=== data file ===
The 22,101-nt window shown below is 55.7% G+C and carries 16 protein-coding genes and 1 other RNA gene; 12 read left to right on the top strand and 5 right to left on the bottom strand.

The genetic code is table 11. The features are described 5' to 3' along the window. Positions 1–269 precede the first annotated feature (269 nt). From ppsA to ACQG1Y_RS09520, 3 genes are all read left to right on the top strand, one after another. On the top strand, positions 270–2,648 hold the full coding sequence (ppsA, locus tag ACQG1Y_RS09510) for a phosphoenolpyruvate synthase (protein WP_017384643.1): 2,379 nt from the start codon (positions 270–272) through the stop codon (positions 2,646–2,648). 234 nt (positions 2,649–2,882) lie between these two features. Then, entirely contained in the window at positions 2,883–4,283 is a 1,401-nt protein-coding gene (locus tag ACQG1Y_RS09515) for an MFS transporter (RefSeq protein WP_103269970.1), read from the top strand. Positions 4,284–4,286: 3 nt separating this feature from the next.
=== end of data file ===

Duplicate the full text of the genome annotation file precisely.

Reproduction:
The 22,101-nt window shown below is 55.7% G+C and carries 16 protein-coding genes and 1 other RNA gene; 12 read left to right on the top strand and 5 right to left on the bottom strand.

The genetic code is table 11. The features are described 5' to 3' along the window. Positions 1–269 precede the first annotated feature (269 nt). From ppsA to ACQG1Y_RS09520, 3 genes are all read left to right on the top strand, one after another. On the top strand, positions 270–2,648 hold the full coding sequence (ppsA, locus tag ACQG1Y_RS09510) for a phosphoenolpyruvate synthase (protein WP_017384643.1): 2,379 nt from the start codon (positions 270–272) through the stop codon (positions 2,646–2,648). 234 nt (positions 2,649–2,882) lie between these two features. Then, entirely contained in the window at positions 2,883–4,283 is a 1,401-nt protein-coding gene (locus tag ACQG1Y_RS09515) for an MFS transporter (RefSeq protein WP_103269970.1), read from the top strand. Positions 4,284–4,286: 3 nt separating this feature from the next.